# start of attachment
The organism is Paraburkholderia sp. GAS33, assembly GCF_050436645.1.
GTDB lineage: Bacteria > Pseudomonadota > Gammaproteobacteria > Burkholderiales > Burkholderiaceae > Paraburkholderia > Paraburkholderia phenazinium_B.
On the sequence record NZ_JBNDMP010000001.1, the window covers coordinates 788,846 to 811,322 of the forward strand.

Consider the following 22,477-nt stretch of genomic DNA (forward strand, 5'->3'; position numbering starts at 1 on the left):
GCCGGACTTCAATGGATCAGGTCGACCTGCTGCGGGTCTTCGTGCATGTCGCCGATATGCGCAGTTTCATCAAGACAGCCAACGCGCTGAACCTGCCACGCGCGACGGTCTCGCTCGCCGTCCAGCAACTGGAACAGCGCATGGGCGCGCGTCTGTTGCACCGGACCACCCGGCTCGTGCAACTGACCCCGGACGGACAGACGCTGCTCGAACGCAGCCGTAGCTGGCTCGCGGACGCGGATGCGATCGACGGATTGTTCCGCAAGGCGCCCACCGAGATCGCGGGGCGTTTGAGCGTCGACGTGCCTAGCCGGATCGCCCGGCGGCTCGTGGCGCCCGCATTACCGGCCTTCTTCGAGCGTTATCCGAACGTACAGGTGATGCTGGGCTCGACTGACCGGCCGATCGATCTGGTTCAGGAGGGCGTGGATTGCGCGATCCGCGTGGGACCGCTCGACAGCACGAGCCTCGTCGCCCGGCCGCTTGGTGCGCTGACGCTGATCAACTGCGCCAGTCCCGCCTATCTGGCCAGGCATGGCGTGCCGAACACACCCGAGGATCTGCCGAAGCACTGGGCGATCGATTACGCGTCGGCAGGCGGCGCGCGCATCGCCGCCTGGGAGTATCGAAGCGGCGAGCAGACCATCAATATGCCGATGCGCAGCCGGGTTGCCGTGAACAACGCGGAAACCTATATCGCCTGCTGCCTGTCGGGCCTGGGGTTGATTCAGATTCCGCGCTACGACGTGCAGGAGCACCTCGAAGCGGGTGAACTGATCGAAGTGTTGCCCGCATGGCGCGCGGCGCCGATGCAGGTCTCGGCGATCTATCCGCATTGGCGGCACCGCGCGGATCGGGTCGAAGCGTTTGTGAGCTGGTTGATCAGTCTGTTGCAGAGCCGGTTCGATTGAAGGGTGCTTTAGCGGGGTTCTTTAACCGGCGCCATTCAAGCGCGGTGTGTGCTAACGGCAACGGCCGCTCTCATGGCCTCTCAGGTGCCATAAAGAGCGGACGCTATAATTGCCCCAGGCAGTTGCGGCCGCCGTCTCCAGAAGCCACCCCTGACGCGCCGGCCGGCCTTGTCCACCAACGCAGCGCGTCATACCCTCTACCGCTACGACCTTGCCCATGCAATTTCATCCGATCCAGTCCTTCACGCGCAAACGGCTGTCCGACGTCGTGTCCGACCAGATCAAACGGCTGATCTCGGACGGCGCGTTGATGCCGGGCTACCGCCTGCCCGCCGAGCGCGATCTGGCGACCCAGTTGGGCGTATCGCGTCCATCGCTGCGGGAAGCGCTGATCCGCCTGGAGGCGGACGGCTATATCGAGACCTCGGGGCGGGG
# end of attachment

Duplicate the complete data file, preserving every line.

The organism is Paraburkholderia sp. GAS33, assembly GCF_050436645.1.
GTDB lineage: Bacteria > Pseudomonadota > Gammaproteobacteria > Burkholderiales > Burkholderiaceae > Paraburkholderia > Paraburkholderia phenazinium_B.
On the sequence record NZ_JBNDMP010000001.1, the window covers coordinates 788,846 to 811,322 of the forward strand.

Consider the following 22,477-nt stretch of genomic DNA (forward strand, 5'->3'; position numbering starts at 1 on the left):
GCCGGACTTCAATGGATCAGGTCGACCTGCTGCGGGTCTTCGTGCATGTCGCCGATATGCGCAGTTTCATCAAGACAGCCAACGCGCTGAACCTGCCACGCGCGACGGTCTCGCTCGCCGTCCAGCAACTGGAACAGCGCATGGGCGCGCGTCTGTTGCACCGGACCACCCGGCTCGTGCAACTGACCCCGGACGGACAGACGCTGCTCGAACGCAGCCGTAGCTGGCTCGCGGACGCGGATGCGATCGACGGATTGTTCCGCAAGGCGCCCACCGAGATCGCGGGGCGTTTGAGCGTCGACGTGCCTAGCCGGATCGCCCGGCGGCTCGTGGCGCCCGCATTACCGGCCTTCTTCGAGCGTTATCCGAACGTACAGGTGATGCTGGGCTCGACTGACCGGCCGATCGATCTGGTTCAGGAGGGCGTGGATTGCGCGATCCGCGTGGGACCGCTCGACAGCACGAGCCTCGTCGCCCGGCCGCTTGGTGCGCTGACGCTGATCAACTGCGCCAGTCCCGCCTATCTGGCCAGGCATGGCGTGCCGAACACACCCGAGGATCTGCCGAAGCACTGGGCGATCGATTACGCGTCGGCAGGCGGCGCGCGCATCGCCGCCTGGGAGTATCGAAGCGGCGAGCAGACCATCAATATGCCGATGCGCAGCCGGGTTGCCGTGAACAACGCGGAAACCTATATCGCCTGCTGCCTGTCGGGCCTGGGGTTGATTCAGATTCCGCGCTACGACGTGCAGGAGCACCTCGAAGCGGGTGAACTGATCGAAGTGTTGCCCGCATGGCGCGCGGCGCCGATGCAGGTCTCGGCGATCTATCCGCATTGGCGGCACCGCGCGGATCGGGTCGAAGCGTTTGTGAGCTGGTTGATCAGTCTGTTGCAGAGCCGGTTCGATTGAAGGGTGCTTTAGCGGGGTTCTTTAACCGGCGCCATTCAAGCGCGGTGTGTGCTAACGGCAACGGCCGCTCTCATGGCCTCTCAGGTGCCATAAAGAGCGGACGCTATAATTGCCCCAGGCAGTTGCGGCCGCCGTCTCCAGAAGCCACCCCTGACGCGCCGGCCGGCCTTGTCCACCAACGCAGCGCGTCATACCCTCTACCGCTACGACCTTGCCCATGCAATTTCATCCGATCCAGTCCTTCACGCGCAAACGGCTGTCCGACGTCGTGTCCGACCAGATCAAACGGCTGATCTCGGACGGCGCGTTGATGCCGGGCTACCGCCTGCCCGCCGAGCGCGATCTGGCGACCCAGTTGGGCGTATCGCGTCCATCGCTGCGGGAAGCGCTGATCCGCCTGGAGGCGGACGGCTATATCGAGACCTCGGGGCGGGG